Wednesday, August 17, 2016

David Brenner

Jason Ramos, David Brenner, 2016, oil on canvas, 24 x 36 inches (61 x 91.5 cm)
I can't recall my earliest memory of David Brenner, but I knew he'd been around for a while. Every clip he was all lapels, gold chains, and big hair, firmly placing him in the 70's. It was obvious from his age and the reverence toward him that he was the primary influence on a style of observational humor that eventually came to be identified with and popularly epitomized by Jerry Seinfeld. Brenner's heyday was right around when I was born; his 158 appearances on and guest hosting of Carson's Tonight Show made him a household name and presence back then. When I was a bit older in the 90's, I was able to glean that he had been taking a long break from showbiz to deal with a child custody issue. I distinctly remember his comeback stand-up special on HBO in 2000, with its Goodfellas style promo. As I recall he went on stage with a copy of USA Today and improvised jokes from the headlines. I also remember he got married again on stage at the end. My favorite David Brenner joke goes something like, "I hear they're making a pill to cure gambling addiction – c'mon, what are the odds?"

Monday, August 15, 2016


Perfect Day at Roberts and Tilton
A canoe, courtesy of Martin Durazo, in the middle of the main room of Perfect Day at Roberts and Tilton, immediately makes the exhibition feel like a journey. First stop are the dense collage swatches of Stanley Bell. Among bits of architectural imagery weaving ripples of background and foreground together within a circus of figurative debris, I recognize an image of comic book character the Vision, from Avengers #58 (1968) – “Even An Android Can Cry”. It’s probably from a reprint because it’s in black and white.  A painting by Ohad Sarfaty feels like a Neo Rauch if Neo Rauch replaced his cold war references with contemporary racial justice references. Deft patchwork portraits by Tschabalala Self declare specific identities, resonant in their use of collaged pattern, texture, shape and mark. His Supercluster Cosmic Remnant by Lisa C Soto reads like an ancient document, map, star chart or x-ray. It feels unearthed and imbued with history. A ceramic piece by Johanna Jackson entitled Bright Future is a prehistoric emoji and vague cousin to Danny First’s ceramic works. Robert Russell’s pleasing grid of banal suburban details feel like like vacuum sealed Morandi still lives. Exaggerated highlights on the forms make each work look as though its been through a single iteration of Google’s DeepDream. The art historical-nerd riddle posed by Daan den Houter’s painting Without De Kooning and Eraser forces a harder look at what ends up being a genuinely fresh and satisfying small abstract work.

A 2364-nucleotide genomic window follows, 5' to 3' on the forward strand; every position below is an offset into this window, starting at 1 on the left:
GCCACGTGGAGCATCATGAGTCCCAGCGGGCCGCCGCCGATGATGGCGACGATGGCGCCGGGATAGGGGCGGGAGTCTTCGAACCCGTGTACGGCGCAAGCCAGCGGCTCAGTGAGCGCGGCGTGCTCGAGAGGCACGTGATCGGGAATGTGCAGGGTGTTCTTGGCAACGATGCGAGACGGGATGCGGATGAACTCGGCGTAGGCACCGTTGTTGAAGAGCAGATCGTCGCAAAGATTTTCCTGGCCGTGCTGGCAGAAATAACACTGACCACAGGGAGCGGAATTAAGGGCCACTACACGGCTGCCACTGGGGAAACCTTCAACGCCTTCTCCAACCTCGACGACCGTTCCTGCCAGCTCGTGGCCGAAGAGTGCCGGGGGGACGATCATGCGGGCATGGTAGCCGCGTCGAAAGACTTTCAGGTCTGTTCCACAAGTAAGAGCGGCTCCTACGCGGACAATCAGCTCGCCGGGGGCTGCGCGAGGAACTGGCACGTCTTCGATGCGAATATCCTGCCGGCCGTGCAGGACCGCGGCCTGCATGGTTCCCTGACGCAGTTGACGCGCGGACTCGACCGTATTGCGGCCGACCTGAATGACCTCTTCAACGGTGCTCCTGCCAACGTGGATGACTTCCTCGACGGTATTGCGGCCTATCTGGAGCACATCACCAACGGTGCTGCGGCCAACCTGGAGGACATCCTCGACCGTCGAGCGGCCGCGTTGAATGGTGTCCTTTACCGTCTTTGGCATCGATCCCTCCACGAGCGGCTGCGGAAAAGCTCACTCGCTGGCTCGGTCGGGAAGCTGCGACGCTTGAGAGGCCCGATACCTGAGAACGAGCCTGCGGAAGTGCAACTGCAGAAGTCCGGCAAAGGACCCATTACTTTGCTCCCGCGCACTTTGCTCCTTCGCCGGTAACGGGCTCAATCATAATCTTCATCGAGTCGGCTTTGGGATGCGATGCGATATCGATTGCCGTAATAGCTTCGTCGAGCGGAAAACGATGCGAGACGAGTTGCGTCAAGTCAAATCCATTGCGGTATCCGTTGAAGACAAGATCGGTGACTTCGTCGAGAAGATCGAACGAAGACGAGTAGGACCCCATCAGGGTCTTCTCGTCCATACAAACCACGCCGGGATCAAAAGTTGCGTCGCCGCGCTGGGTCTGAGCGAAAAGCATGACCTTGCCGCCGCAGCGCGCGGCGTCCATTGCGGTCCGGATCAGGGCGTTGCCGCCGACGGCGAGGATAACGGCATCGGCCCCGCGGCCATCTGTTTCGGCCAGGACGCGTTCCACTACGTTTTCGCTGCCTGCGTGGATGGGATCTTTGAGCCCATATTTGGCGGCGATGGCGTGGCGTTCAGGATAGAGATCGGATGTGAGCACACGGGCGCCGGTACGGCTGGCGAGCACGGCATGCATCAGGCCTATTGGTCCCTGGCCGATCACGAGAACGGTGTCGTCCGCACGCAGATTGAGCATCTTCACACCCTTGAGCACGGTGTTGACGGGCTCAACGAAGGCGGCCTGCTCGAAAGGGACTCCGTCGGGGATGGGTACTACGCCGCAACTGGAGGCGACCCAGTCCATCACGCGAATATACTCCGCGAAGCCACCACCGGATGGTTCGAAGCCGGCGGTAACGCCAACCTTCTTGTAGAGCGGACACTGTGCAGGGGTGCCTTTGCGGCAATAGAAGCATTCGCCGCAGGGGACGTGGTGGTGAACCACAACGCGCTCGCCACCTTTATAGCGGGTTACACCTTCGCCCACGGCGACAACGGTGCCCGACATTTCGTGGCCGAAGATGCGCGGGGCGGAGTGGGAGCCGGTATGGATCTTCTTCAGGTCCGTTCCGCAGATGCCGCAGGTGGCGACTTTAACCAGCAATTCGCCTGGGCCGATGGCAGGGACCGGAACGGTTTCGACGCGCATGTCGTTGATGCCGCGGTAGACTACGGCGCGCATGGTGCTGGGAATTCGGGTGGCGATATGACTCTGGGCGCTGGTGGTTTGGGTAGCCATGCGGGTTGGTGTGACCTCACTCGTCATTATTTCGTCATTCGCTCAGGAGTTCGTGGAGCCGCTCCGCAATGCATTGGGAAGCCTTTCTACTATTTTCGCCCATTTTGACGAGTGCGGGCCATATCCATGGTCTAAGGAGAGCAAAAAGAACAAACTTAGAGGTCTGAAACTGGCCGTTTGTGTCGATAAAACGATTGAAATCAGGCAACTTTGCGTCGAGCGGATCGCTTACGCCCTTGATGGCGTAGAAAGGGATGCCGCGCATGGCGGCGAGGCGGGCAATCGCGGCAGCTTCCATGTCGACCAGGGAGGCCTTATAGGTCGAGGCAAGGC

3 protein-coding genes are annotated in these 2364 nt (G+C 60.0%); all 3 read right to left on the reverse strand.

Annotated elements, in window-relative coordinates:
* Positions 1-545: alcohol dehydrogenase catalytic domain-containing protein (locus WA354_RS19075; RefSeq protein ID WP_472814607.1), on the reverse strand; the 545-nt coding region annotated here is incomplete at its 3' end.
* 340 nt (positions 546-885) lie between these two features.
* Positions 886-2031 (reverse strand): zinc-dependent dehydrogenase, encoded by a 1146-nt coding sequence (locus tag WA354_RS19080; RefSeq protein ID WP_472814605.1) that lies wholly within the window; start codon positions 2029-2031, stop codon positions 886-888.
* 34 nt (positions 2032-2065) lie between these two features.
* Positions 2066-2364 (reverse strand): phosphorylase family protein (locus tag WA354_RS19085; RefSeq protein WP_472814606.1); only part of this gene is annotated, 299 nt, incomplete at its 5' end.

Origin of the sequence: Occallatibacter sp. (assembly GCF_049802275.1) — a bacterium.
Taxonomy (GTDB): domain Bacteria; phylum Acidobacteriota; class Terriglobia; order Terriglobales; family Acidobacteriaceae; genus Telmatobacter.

Olimpia's Eyes at Zevitas Marcus
Olimpia’s Eyes, curated by Jessica Hodin and Ben Charles Weiner at Zevitas Marcus is explicit in its focus on figuration, almost all of it painting, and this tighter conceptual emphasis benefits the work and the viewer well. Like the exhibition title, something seems off with Ben Wolf Noam’s Greco-Roman sculptural ode Mother Internet (Venus) from across the room. Closer inspection reveals that the statue appears to have not finished rendering in the matrix/simulation/holodeck. Its contrapposto pose echoes nicely with the photoshop-warped stroke-mag sex object in Ryder Ripps’s painting Gettin’ Ready. Lee Piechocki’s Captofromancy looks like if Mark Tansey tried to make a portrait of Ego the Living Planet from memory underwater. The gestalt appearance of the human visage from minimal information strikes smart chords in works by Rallou Panagiotou, Lauren Silva, Jenna Gribbon, Eric Yahnker and Brian Scott Campbell.

Heat at Paul Loya Gallery (Aaron Elvis Jupin)

The strong showing at Paul Loya Gallery is called Heat and despite being a sausage party, packs an off-beat punch. An overall cartoony, hallucinogenic vibe is maintained by a disco menagerie painted by Brian Montuori, a Chuck Jones-meets-Richard Tuttle installation by Aaron Elvis Jupin, and rough-hewn child like abandon that comes in two flavors: chunky, by way of the paintings of tattoo artist Ryan Shaffer, and flat, via the ironed-out primary colored figurative suggestions of James Ulmer. All the work in the show falls within the range of pleasingly disconcerting, and the fresh strangeness of Heat makes a case to hold its own among the deluge of summer group exhibitions in LA both large and small.

Concrete Matter & Liquefied Horizons @Garboushian Gallery (Bev Hills) ends Aug 19th

Perfect Day @Roberts and Tilton (Culver City) ends Aug 20th
Me, Myself, I @China Art Objects (Culver City) ends Aug 20
Heat @Paul Loya Gallery (Culver City) ends Aug 21
How to Build a Foghorn @Samuel Freeman (Culver City) ends Aug 27
Olimpia’s Eyes @Zevitas Marcus (Culver City) ends Aug 27th
Enlarged Fern @Moskowitz Bayse (Hollywood) ends Aug 27th
Southland @Charlie James (Chinatown) ends Aug 27
Summer Reverie @CB1 (Arts District) ends Aug 28th
Closing Celebratory Show @Rosamund Felsen (Arts District) ends Sept 1st
PLEASE HAVE ENOUGH ACID IN THE DISH! @M+B (Beverly Hills) ends Sept 2nd
Shared Universe @Eastside International (Lincoln Heights/the Brewery) ends Sept 3rd
Phantom Limb @Shulamit Nazarian (Venice) ends Sept 9th
We Like Explosions @The Pit (Glendale) ends Sept 11th
Passage @ACME (Wilshire/Mid-city) ends Sept 17th